The Rise of Designer Dog Breeds
PETSIDI – Designer dogs, also known as hybrid dogs or crossbreed dogs, have become increasingly popular over the last few decades. These dogs are bred from two different purebred dogs and combine desired traits from each breed. Some of the most famous designer breeds include Labradoodles, Goldendoodles, Puggles, Pomsky, and Cockapoos. In this article, we’ll take a closer look at designer dogs – their origins, popularity, pros, and cons, and whether they make good pets.
The Origins of Designer Dogs
Crossbreeding dogs is nothing new – mongrels and mutts have existed as long as there have been dogs. However, deliberately crossing two purebreds to create a new hybrid breed is a more recent phenomenon that originated in the second half of the 20th century.
The first intentionally created designer dog was the Labradoodle, developed in Australia in the 1980s. Wally Conron, a breeder working for the Royal Guide Dogs Association of Australia, had the idea of crossing a Labrador Retriever with a Poodle to try to develop a guide dog with the Labrador‘s gentle temperament and trainability and the Poodle‘s hypoallergenic coat.
Conron’s aim was to provide non-shedding guide dogs for people with blindness and vision issues who were allergic to dog fur and dander. The result was a dog with the desired traits of both parent breeds – a smart, sociable dog with a low-shedding coat. Although the Labradoodle didn’t make the best guide dog, it proved popular as a companion and family dog.
The success of the Labradoodle inspired other breeders to try their hand at creating new crossbreeds by mixing two established breeds. Throughout the 1990s and 2000s, designer dogs like Goldendoodles, Cockapoos, Maltipoos, and Puggles were developed and started gaining popularity as family-friendly pets.
The Appeal of Designer Dogs
So what’s behind the designer dog craze? There are a few key factors that help explain the popularity of these crossbreeds:
- A unique mix of traits – By combining two breeds, designer dogs exhibit a blend of characteristics from each parent breed. For example, Labradoodles tend to combine the Labrador‘s friendly nature with the Poodle’s intelligence and low-shed coat. This allows people to essentially customize a dog’s traits.
- Increased health and hybrid vigor – Crossing two different purebreds can result in offspring that are healthier than their parents. Purebred dogs are prone to inherited diseases, so mixing breeds opens up the gene pool and reduces risk.
- Hypoallergenic coats – Many popular designer dogs like Labradoodles have a Poodle parent, which adds a hypoallergenic, low-shedding coat. This makes them a good choice for allergy sufferers.
- Fashionable and unique – Designer dogs offer families a one-of-a-kind dog. Their uniqueness and rarity add to their appeal as fashionable pets.
- Small size – Many designer breeds are bred to be smaller than their parent breeds, making them well-suited to apartment living. For example, a Poochon is a cross between a Bichon Frise and a Poodle, resulting in a petite, low-shedding companion.
Popular Designer Dog Breeds
There are now hundreds of different designer dog breeds, but some of the most popular include:
The original designer breed, the Labradoodle remains one of the most popular doodle hybrids. Most Labradoodles are crosses between a Labrador Retriever and a Miniature or Standard Poodle. They are prized as friendly, intelligent dogs with hypoallergenic coats.
Mixing a Golden Retriever with a Poodle produces the Goldendoodle, an energetic and affectionate dog known for being great around kids and people of all ages. Their shaggy, low-shedding coats come in a variety of colors.
This popular designer dog combines a Cocker Spaniel and a Poodle. Cockapoos are typically small- to medium-sized dogs praised as loyal and cuddly companions. They have the Cocker’s Stable personality and the Poodle’s intelligence and low-dander coat.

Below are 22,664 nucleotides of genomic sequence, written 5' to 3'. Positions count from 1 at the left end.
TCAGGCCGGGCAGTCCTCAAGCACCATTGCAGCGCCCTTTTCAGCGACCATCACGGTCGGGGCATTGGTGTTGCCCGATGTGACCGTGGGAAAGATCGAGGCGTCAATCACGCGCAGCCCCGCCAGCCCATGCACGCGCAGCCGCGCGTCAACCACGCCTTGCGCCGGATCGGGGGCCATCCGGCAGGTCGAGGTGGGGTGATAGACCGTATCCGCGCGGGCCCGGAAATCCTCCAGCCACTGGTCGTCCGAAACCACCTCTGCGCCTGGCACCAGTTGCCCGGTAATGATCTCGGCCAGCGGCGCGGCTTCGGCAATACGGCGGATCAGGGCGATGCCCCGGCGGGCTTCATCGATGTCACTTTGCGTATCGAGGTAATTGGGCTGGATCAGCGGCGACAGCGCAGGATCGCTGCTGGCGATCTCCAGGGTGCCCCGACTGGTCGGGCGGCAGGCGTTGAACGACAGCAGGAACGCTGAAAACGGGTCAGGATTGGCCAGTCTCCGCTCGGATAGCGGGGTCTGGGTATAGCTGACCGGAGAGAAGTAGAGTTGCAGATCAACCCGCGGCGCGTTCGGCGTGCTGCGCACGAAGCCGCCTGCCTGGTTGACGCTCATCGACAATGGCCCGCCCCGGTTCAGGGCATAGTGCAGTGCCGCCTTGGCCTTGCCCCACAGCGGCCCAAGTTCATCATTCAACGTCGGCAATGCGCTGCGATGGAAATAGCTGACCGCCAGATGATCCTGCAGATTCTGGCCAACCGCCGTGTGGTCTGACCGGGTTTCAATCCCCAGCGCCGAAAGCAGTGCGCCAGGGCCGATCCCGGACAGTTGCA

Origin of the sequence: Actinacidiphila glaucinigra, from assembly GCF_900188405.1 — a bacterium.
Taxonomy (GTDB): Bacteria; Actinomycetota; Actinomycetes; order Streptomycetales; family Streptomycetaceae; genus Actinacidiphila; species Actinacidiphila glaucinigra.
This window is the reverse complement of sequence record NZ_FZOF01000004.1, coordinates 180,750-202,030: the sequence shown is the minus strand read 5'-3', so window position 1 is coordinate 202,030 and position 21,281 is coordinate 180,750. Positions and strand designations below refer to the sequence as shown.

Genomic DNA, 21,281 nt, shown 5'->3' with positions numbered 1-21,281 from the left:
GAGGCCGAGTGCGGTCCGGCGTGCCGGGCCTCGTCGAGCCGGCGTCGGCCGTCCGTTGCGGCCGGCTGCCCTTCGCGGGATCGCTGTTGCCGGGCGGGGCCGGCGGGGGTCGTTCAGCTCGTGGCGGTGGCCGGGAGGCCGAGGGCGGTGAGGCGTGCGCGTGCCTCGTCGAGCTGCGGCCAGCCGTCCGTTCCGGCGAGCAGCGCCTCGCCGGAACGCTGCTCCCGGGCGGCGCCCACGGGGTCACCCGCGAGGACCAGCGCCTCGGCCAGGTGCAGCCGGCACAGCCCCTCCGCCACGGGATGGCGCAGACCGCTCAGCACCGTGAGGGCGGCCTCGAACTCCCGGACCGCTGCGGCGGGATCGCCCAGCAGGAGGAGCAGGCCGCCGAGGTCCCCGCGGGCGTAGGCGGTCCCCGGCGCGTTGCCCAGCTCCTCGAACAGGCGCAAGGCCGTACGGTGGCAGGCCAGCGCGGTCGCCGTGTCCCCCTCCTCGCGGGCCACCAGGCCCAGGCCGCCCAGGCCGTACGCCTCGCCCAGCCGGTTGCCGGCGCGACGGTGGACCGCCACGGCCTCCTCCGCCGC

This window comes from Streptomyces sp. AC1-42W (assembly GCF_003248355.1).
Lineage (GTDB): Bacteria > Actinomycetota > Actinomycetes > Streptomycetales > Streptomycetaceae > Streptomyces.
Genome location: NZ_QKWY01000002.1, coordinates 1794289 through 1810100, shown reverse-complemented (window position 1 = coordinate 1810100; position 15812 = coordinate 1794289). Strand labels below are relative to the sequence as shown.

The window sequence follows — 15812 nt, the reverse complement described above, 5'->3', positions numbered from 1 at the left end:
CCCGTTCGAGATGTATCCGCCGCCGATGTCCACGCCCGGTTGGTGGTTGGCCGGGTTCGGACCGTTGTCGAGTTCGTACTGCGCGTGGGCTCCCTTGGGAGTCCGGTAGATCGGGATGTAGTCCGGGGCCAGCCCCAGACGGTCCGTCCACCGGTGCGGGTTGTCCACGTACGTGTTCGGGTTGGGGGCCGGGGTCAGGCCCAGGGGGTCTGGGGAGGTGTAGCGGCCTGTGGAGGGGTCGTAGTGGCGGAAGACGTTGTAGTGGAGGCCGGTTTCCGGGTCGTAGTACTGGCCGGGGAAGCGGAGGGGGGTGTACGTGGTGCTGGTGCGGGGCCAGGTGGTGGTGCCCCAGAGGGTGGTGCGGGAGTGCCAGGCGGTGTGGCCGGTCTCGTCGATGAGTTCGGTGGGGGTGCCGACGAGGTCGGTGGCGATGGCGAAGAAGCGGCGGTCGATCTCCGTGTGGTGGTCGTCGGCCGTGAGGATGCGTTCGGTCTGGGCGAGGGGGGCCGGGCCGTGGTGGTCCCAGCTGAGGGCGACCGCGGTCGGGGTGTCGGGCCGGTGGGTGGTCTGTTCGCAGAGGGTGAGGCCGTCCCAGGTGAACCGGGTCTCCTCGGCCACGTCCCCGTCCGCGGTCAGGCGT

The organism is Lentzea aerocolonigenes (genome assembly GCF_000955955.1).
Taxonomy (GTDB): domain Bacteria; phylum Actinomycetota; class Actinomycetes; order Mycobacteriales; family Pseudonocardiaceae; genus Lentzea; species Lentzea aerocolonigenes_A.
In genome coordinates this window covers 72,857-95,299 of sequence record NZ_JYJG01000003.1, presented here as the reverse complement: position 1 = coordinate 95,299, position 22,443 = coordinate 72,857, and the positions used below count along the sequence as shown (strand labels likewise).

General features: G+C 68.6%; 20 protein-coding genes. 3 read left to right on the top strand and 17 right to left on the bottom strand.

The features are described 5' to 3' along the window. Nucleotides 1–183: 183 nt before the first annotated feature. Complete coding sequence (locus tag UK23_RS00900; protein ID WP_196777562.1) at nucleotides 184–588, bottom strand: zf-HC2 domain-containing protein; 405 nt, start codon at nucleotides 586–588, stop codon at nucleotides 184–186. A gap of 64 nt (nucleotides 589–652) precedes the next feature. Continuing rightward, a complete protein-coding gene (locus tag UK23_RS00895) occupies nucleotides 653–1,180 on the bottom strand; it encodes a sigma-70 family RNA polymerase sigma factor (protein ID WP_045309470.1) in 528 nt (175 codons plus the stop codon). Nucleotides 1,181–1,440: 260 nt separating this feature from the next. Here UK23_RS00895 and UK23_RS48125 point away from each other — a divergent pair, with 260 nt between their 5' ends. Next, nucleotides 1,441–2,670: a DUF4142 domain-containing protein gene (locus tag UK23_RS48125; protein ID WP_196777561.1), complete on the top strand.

A cross between a Maltese and a Poodle, Maltipoos are diminutive companion dogs ideal for urban living. They are outgoing, playful, and eager to please, with a low-shed coat that is soft and hypoallergenic. Their small size makes them a favorite choice for seniors and singles.
Puggles have an amusing appearance thanks to their Beagle and Pug parentage. They are moderate- to high-energy dogs and their easy-going nature makes them a popular family pet. Thanks to the Beagle, they often have a mellow personality.
One of the trendiest designer breeds today is the Pomsky, a cross between a Siberian Husky and a Pomeranian. Pomskies exhibit traits of both parent breeds, including the Pomeranian’s bold and lively attitude. They have extremely thick, weather-resistant coats.
For those seeking an energetic and highly intelligent designer dog, the Aussiedoodle fits the bill. Breeding an Australian Shepherd with a Poodle or Mini Poodle results in a smart, active dog ideal for sports and outdoor activities. They also have low-shedding, wavy coats.
The Yorkipoo combines the best qualities of Yorkshire Terriers and Poodles to create a small hybrid dog that’s equal parts affectionate and spunky. Weighing 5-15 pounds, Yorkipoos thrive on human interaction and adapt well to different lifestyles.
The Designer Dog Controversy
Despite their popularity, designer dogs are controversial in some dog circles. Here are some of the main criticisms:
- Inconsistent traits – Unlike purebreds, crossbreeds can exhibit a wide range of characteristics, even within the same litter. There is no predictability in how they will turn out.
- Unethical breeders – Irresponsible breeding practices and puppy mills tarnish the image of designer dogs. Reputable breeders are difficult to find.
- Overpriced – Designer puppies often cost much more than either of their purebred parents. Critics argue buyers are paying for a trendy fad.
- Misleading marketing – Terms like “hypoallergenic” or “no shed” used to promote designer dogs can be misleading, as no dog is 100% allergen-free.
- Health issues – Crossbreeding doesn’t automatically make dogs healthier. They can still inherit congenital diseases from either parent breed.
Supporters counter that reputable breeders are working hard to establish designer dogs as their breeds with standards, temperament testing, and health screenings of parents. They argue designer dogs have legitimate benefits and aren’t just trendy gimmicks. The debate continues within the dog world.
Why Corgi Husky are controversial designer breed?
The Corgi Husky designer dog breed has become increasingly popular in recent years. However, this particular crossbreed has sparked much controversy within the dog community. There are a few reasons why experts argue that crossing a Pembroke Welsh Corgi with a Siberian Husky can be problematic.